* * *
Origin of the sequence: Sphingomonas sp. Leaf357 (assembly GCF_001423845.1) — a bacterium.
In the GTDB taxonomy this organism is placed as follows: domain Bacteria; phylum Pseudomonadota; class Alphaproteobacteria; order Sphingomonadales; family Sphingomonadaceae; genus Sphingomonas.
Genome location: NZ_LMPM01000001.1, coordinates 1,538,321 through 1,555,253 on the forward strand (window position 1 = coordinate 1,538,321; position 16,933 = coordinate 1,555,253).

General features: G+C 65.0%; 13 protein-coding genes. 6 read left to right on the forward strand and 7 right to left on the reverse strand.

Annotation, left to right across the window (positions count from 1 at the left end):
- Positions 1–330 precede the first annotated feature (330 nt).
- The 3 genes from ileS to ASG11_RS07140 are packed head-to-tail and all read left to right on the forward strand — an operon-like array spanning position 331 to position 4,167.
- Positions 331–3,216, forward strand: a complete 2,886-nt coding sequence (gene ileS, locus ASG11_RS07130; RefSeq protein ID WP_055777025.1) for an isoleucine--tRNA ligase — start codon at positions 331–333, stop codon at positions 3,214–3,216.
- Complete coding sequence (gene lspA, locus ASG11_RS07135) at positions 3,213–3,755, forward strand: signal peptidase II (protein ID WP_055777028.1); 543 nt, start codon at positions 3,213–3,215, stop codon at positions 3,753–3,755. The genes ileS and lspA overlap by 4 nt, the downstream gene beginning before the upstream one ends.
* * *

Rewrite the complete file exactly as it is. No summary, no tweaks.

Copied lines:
Origin of the sequence: Sphingomonas sp. Leaf357 (assembly GCF_001423845.1) — a bacterium.
In the GTDB taxonomy this organism is placed as follows: domain Bacteria; phylum Pseudomonadota; class Alphaproteobacteria; order Sphingomonadales; family Sphingomonadaceae; genus Sphingomonas.
Genome location: NZ_LMPM01000001.1, coordinates 1,538,321 through 1,555,253 on the forward strand (window position 1 = coordinate 1,538,321; position 16,933 = coordinate 1,555,253).

General features: G+C 65.0%; 13 protein-coding genes. 6 read left to right on the forward strand and 7 right to left on the reverse strand.

Annotation, left to right across the window (positions count from 1 at the left end):
- Positions 1–330 precede the first annotated feature (330 nt).
- The 3 genes from ileS to ASG11_RS07140 are packed head-to-tail and all read left to right on the forward strand — an operon-like array spanning position 331 to position 4,167.
- Positions 331–3,216, forward strand: a complete 2,886-nt coding sequence (gene ileS, locus ASG11_RS07130; RefSeq protein ID WP_055777025.1) for an isoleucine--tRNA ligase — start codon at positions 331–333, stop codon at positions 3,214–3,216.
- Complete coding sequence (gene lspA, locus ASG11_RS07135) at positions 3,213–3,755, forward strand: signal peptidase II (protein ID WP_055777028.1); 543 nt, start codon at positions 3,213–3,215, stop codon at positions 3,753–3,755. The genes ileS and lspA overlap by 4 nt, the downstream gene beginning before the upstream one ends.